Packer could be called to inquiry

by Charlotte Lee Last Updated
Packer team distances itself from Crown’s failings

James Packer is set to be thrust into the spotlight as an inquiry was launched on Tuesday into the billionaire’s proposal to sell 20 per cent of the Crown Resorts casino operation to a Hong Kong businessman.

The inquiry, held in Sydney, is also expected to explore allegations of money laundering in Crown’s VIP high roller rooms.

In 2019, Nine News reports that an investigation by 60 Minutes, The Sydney Morning Herald and The Age looked into claims of money laundering, fast-tracked visa applications for wealth Crown clients and other issues.

The New South Wales inquiry, led by former New South Wales Supreme Court judge Patricia Bergin, will dig into Packer’s proposed $1.7 billion sale of Crown shares to a Macau casino mogul, Lawrence Ho.

Mr Ho’s elderly father, Stanley Ho, is banned from having any association with any Australian gambling operations because of his alleged links to criminal syndicates.

Mr Packer and Lawrence Ho, who owns Melco Resorts, are expected to give witness testimony at the inquiry.

The inquiry has the potential to derail Mr Packer’s billion-dollar sale to Ho’s company.

Macau a turning point

The young billionaires opened their first Macau casino in 2007, with hopes of luring mainland China’s biggest bettors.

Packer’s global ambitions took at this time, when Chinese authorities rounded up Crown’s staff on the mainland.

A court convicted 19 current and former employees for illegally promoting gambling.

According to Kitney’s biography and based on extension interviews with Packer, the arrests hit the billionaire hard.

Packer was at the time staying in a house in Los Angeles with close friend Warren Beatty.

Packer recalls in the book that he was drinking as much as a bottle of vodka everyday, with Beatty driving him to a psychiatrist for medication.

The episode made Packer desire a more simplistic life and he lived for an extensive period at his polo estate in Argentina.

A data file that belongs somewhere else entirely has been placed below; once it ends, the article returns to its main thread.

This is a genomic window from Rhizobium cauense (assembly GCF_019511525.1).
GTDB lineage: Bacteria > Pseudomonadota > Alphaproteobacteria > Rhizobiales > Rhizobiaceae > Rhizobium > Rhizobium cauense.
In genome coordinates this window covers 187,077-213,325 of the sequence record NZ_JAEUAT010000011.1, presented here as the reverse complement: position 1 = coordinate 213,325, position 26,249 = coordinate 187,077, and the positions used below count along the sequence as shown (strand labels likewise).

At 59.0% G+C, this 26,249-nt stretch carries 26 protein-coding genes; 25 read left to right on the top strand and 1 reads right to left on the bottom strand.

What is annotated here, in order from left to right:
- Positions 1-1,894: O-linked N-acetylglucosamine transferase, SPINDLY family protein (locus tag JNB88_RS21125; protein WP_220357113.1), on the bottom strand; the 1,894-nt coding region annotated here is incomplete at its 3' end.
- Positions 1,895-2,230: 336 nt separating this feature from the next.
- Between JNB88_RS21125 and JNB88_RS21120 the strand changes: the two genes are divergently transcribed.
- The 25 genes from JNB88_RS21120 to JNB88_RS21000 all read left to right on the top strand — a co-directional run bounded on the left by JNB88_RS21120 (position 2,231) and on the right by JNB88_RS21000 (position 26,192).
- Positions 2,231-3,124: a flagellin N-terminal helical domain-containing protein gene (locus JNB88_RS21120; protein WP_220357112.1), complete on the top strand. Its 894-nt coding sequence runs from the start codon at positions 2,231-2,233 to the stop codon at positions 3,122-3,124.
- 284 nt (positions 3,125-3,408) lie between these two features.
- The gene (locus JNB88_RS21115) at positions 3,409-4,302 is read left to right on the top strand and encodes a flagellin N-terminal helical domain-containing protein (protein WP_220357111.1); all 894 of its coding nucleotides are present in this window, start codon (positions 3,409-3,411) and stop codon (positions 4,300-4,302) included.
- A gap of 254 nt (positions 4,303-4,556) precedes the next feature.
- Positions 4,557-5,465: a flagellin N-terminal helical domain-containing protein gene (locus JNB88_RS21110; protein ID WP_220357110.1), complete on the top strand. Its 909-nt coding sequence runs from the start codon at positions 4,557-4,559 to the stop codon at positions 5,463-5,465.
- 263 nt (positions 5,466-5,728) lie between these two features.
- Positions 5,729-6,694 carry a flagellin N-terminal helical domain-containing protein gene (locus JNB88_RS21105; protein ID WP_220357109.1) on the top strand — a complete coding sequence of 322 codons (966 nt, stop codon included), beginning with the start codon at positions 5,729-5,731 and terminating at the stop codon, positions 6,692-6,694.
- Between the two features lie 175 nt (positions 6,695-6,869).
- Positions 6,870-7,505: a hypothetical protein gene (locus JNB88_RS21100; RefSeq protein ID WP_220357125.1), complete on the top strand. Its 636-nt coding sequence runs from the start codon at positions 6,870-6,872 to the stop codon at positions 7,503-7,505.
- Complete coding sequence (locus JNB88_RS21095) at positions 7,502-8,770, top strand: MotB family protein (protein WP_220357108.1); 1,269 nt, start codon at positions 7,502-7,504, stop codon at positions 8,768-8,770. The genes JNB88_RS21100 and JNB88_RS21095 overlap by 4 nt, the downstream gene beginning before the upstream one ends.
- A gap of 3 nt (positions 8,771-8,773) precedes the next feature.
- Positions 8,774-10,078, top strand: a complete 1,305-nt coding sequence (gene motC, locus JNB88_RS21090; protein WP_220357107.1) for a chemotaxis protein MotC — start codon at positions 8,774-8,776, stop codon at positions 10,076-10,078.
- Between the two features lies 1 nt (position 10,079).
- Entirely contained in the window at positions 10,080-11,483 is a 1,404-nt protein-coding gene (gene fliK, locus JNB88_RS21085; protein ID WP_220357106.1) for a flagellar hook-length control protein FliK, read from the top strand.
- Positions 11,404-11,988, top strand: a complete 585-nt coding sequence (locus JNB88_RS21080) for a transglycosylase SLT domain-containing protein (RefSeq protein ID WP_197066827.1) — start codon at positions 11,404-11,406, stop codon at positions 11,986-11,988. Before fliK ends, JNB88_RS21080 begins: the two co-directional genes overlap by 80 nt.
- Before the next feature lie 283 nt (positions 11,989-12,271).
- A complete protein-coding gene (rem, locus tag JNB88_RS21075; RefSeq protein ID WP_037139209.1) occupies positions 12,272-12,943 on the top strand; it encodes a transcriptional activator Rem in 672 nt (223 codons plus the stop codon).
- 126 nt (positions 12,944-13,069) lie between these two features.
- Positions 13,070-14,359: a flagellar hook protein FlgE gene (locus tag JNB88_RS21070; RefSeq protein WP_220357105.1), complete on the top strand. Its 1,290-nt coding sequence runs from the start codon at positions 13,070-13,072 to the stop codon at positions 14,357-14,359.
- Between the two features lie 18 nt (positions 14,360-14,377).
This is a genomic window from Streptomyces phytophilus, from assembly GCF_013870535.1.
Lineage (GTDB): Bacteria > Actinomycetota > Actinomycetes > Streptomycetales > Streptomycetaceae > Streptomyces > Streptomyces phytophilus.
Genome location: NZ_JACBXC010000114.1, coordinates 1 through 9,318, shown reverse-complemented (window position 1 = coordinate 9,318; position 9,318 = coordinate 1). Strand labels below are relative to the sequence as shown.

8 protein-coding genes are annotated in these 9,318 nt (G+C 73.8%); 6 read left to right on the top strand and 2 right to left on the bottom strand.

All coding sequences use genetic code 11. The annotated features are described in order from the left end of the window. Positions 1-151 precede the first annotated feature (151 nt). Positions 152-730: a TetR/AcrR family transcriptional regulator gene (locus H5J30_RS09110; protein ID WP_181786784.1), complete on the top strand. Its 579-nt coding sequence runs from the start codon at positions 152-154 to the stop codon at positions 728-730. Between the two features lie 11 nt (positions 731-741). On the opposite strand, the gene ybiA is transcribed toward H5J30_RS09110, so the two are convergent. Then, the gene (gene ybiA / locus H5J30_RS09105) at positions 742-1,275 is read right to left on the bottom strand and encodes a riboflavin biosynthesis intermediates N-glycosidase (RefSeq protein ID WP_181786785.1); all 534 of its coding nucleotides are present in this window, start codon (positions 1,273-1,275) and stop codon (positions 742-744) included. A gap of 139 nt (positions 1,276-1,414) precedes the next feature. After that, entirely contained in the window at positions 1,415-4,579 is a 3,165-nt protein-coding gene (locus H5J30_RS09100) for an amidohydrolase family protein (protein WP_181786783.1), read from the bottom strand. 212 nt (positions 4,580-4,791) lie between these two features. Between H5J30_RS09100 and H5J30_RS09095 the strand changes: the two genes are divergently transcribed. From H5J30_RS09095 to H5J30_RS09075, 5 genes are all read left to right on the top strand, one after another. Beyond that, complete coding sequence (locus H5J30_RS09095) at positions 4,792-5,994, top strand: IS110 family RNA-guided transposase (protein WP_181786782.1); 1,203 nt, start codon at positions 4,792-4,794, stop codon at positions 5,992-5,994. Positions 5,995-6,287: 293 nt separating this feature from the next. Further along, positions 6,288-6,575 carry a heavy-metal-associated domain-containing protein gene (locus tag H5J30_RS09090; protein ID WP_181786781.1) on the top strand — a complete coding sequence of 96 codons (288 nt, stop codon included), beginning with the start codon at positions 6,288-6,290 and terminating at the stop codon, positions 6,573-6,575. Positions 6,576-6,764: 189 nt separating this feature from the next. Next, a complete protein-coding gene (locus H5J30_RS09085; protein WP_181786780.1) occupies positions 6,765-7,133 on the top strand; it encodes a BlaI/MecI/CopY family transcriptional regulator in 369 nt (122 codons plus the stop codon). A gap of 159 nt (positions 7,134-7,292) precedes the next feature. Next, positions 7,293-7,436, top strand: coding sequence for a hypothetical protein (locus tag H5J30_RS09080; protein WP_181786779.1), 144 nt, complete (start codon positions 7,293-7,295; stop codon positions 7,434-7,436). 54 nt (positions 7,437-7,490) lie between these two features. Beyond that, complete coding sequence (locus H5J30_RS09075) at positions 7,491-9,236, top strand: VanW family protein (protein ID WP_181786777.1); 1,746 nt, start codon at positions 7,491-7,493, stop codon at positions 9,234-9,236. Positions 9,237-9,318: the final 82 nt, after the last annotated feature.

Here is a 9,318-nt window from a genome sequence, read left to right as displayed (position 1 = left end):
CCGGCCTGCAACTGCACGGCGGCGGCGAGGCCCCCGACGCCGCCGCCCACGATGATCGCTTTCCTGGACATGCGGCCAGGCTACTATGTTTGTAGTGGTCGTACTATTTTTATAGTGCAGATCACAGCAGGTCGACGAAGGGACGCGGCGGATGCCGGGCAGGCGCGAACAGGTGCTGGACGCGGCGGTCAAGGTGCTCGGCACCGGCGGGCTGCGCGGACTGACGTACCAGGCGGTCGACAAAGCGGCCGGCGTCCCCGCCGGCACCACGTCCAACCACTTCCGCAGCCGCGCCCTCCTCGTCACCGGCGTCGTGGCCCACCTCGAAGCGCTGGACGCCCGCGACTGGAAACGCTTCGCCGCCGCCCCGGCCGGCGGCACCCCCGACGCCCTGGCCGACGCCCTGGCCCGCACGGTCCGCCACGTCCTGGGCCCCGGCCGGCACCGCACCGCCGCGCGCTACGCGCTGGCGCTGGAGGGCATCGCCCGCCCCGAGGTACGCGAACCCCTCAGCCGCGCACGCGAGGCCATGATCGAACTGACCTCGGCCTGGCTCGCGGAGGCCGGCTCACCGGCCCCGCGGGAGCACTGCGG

Crown had closed almost all of its regional marketing offices in Asia within a year of the China debacle.

This funneled big stakes players to Australia and sold out of the Macau casino venue.

The company also ditched a plot in Las Vegas where Packer once hoped to build a casino.

Wynn’s $14.75 a share proposal would have shrunk Packer’s share in Crown to a smaller take in the US gaming giant, which owns resorts in Las Vegas and Macau.

Pansy Ho sells $79m worth of shares

The daughter of casino mogul Stanley Ho, Pansy Ho, has sold 2.45 million of her shares in her latest portfolio restructuring bid.

Gambling News reported in December that MGM Resorts International partner Pansy Ho reduced her stake as per Hong Kong Stock Exchange filings.

The businesswoman is executive director of MGM China Holdings, the Asian facing arm of the American hospitality giant, and operator of properties such as MGM Macau and MGM Cotai.

Ms Ho’s decision to sell the shares has fetched her $79 million, Seeking Alpha revealed.

According to the news outlet, Ms Ho had sold her shares between November 26 and December 12, slashing her total ownership in the company down to 1.78 per cent from 2.2 per cent perviously.

Shares sold at $32.12.

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